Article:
rude recruiters, job-hunting librarians, and more

A random assortment of stuff —

1. I loved reading all the comments about people’s secret fantasy careers — and especially seeing how drawn a lot of people are to careers that might look mundane to others. If you haven’t read them yet, do! It’s a fascinating read.

2. Speaking of things I enjoyed recently, I also really enjoyed the recent round of resume reviews that I did. It’s super satisfying to help people fix their resumes up, to the point that I’m contemplating making it a permanent offer. Maybe cover letters too. Stay tuned…

3. This is a great series of job-hunting advice for librarians, with much of it applicable to non-librarians, written by our occasional commenter Modern Hypatia. I especially loved the final piece in the series, on bits and pieces.

4 This is a very entertaining post by another commenter here, kristinyc, about how a rude and condescending recruiter did pretty much everything you can imagine to turn her off to the job that he was ostensibly recruiting her for.

5. This is a good article from the Harvard Business Review about how to deal with having multiple bosses.

6. Last, see if you spot anyone surprising on this page of “celebrity” INFJ’s. (That’s a Myers Briggs type, to those unfamiliar with the lingo.) I am using this as conclusive evidence that I am a celebrity on par with Plato, Thomas Jefferson, Leonard Cohen, and the others listed there, and I intend to begin behaving accordingly.

{ 34 comments… read them below }

  1. Kristinyc*

    Thanks for linking to my recruiter post! I got an offer for that job today! I haven’t accepted it yet because I’m waiting to hear from a few other places, but I’m considering it. :)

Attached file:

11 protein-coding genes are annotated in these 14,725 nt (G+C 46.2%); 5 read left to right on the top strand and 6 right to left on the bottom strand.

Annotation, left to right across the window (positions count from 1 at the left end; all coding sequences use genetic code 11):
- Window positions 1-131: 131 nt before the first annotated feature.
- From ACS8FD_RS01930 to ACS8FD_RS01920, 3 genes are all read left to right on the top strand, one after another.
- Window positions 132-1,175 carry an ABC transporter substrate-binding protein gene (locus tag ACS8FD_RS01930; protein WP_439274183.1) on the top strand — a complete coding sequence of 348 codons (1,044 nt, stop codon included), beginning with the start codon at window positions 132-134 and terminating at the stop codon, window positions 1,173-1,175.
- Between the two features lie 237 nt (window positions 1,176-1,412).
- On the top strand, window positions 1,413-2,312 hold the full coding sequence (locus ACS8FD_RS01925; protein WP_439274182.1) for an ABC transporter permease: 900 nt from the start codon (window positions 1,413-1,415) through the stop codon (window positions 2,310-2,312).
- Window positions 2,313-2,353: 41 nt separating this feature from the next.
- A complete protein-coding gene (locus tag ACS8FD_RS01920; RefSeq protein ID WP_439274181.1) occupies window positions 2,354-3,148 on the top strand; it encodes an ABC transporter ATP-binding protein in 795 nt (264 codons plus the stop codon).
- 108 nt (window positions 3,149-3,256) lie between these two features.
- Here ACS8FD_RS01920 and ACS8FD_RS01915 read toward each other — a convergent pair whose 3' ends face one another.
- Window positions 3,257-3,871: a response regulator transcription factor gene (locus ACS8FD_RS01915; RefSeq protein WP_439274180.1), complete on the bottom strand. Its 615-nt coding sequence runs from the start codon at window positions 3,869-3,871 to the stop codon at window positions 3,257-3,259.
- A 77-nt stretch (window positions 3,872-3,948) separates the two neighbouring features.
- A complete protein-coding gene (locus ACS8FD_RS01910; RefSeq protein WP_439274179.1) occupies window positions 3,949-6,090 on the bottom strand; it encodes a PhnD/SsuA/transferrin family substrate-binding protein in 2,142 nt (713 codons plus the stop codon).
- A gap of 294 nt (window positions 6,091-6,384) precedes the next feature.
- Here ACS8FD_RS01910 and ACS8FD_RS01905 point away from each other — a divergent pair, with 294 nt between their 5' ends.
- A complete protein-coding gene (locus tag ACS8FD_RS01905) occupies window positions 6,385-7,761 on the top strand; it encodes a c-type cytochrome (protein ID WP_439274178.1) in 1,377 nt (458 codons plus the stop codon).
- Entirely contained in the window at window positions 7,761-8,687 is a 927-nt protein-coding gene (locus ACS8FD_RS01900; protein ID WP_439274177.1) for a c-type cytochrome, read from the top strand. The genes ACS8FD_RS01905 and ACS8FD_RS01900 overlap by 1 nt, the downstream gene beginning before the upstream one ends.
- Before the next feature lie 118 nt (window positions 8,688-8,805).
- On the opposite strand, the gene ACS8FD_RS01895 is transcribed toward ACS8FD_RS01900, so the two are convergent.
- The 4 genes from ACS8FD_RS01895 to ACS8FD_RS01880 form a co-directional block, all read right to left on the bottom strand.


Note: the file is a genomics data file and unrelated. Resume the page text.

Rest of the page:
2. Sabrina*

    OMG that scares me b/c that’s the field I want to go into! Except I have zero experience and I live in the middle of nowhere. :(

  3. Perfectshinist*

    “I am using this as conclusive evidence that I am a celebrity on par with Plato, Thomas Jefferson, Leonard Cohen,”

    Hitler and Bin Laden were also on the list. Good thing the only thing you tell your followers to do is write good cover letters.

  4. Jennifer*

    Whenever I take the Myers-Briggs test, I get INFJ, but a psychologist who used to teach a course on Myers-Briggs told me he thought I was an INFP. So I don’t know what to believe anymore!

    “…and I intend to begin behaving accordingly.” I imagine you going to a busy restaurant, and when the Maitre D’ says there are no tables, you respond, “Don’t you know who I am?!” while thrusting a print-out of that page in his face. :)

    1. Eva*

      I’m the INTJ admin of Celebrity Types. Thanks for the link, Alison! :)

      I realize it’s a stretch to put you up. (Even if I do believe your advice *deserves* to be on bestseller lists!) The thing is that my ENTP coadmin and I are hard pressed to think of famous female INFJs. We have 4+ distinguished women of every N type except INFJ where you have now joined Simone de Beauvoir and Marti Laney (author of the bestseller The Introvert Advantage).

      If anyone can think of other candidates, we’re all ears! (Don’t worry, they won’t displace Alison. ;))

        1. Eva*

          Well, if I am to speculate – and keep in mind it could simply be that my coadmin and I share this particular blind spot – I think an explanation might be found by looking to the work of Simone de Beauvoir.

          She describes women as ‘the second sex’ who are oppressed not only by men, but by each other and even by themselves. She famously said that women should not be allowed the option of staying at home to take care of the family because too many would then choose to do so, her take being that it wasn’t *really* a voluntary choice, but a submission to the expectations of others.